Who Are they?
campaigners, researchers, fundraisers, volunteers,
healthcare professionals and
What do they do?
There are currently
4 million people in the UK living with diabetes.
With an estimated 549,000 people who have
Type 2 diabetes but do not know it,
and further 11.5 million people in the UK are at increased risk of getting Type 2 diabetes.
Diabetes UK provides information, advice and support to help
people with diabetes manage the condition well,
bringing people together for support when it’s needed most.
The charity also works to reduce the rising number of people diagnosed with Type 2 diabetes by educating people about their risk, encouraging early diagnosis and promoting simple lifestyle changes to
help prevent or delay its onset.
As the largest charitable funder of diabetes research in the UK, Diabetes UK is supporting the projects and scientists that are working towards pioneering breakthroughs in the prevention and treatment of diabetes which will eventually lead us to a cure. The charity is the only research funder in the UK dedicated to diabetes alone and allows researchers to ask any question they think is important about any form of diabetes, giving them the opportunity to get their life-changing ideas of the ground.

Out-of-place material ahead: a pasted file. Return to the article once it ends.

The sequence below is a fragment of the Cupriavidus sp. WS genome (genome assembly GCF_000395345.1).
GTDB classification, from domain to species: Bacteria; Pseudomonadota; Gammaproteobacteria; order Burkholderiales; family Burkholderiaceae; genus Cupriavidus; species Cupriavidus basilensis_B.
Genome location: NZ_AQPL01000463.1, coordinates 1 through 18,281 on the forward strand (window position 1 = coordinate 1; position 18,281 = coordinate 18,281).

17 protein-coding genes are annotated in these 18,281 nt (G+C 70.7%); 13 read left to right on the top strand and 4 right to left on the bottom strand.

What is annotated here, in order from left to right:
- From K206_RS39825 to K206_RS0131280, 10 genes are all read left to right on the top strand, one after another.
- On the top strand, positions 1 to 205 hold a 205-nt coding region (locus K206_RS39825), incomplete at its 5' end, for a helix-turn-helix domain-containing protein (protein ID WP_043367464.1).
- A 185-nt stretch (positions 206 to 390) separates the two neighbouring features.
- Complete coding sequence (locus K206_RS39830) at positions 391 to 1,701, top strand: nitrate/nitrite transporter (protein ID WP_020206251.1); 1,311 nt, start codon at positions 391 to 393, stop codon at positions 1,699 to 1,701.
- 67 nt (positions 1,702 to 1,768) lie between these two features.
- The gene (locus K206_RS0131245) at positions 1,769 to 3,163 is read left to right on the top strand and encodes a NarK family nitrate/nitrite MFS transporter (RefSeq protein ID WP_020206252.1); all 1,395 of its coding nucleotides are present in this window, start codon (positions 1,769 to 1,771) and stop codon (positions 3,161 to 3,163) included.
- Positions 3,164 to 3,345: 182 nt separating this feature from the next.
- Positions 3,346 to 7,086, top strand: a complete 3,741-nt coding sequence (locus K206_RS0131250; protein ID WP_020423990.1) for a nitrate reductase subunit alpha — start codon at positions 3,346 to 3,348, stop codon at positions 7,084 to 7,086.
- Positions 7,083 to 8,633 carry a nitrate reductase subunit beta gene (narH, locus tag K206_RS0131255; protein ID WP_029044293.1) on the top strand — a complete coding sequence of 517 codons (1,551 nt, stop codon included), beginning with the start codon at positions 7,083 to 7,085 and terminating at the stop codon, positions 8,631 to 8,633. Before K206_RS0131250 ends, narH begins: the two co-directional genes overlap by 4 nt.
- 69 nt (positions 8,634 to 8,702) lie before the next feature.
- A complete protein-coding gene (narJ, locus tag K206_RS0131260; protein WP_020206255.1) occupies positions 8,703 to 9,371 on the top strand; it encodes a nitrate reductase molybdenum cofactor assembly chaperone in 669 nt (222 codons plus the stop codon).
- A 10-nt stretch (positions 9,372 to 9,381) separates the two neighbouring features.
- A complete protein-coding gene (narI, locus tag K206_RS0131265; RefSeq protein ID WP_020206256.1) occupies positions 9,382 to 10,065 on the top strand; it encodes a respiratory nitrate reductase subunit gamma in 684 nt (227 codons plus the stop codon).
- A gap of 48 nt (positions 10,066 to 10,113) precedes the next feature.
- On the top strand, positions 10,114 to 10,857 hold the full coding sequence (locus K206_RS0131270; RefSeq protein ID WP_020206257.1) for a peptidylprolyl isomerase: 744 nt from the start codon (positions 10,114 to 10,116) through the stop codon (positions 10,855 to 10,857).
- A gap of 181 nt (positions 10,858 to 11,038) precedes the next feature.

What is Diabetes anyway?
Diabetes is a condition where there is too much glucose in the blood because the body cannot use it properly. If not managed well, both Type 1 and Type 2 diabetes can lead to devastating complications. Diabetes is the leading cause of blindness in people of working age in the UK and is a major cause of lower limb amputation, kidney failure and stroke
People with Type 1 diabetes can’t produce insulin. About 10 per cent of people with diabetes have Type 1. No one knows exactly what causes it,
but it’s not to do with being overweight and it isn’t currently preventable.
It usually affects children or young adults,starting suddenly and getting worse quickly.
People with Type 2 diabetes don’t produce enough insulin or the insulin they produce doesn’t work properly (known as insulin resistance). 85 to 90 per cent of people with diabetes have Type 2. Risk factors leading to the development of Type 2 diabetes include being overweight, family history, age, and ethnic background. It starts gradually, usually later in life.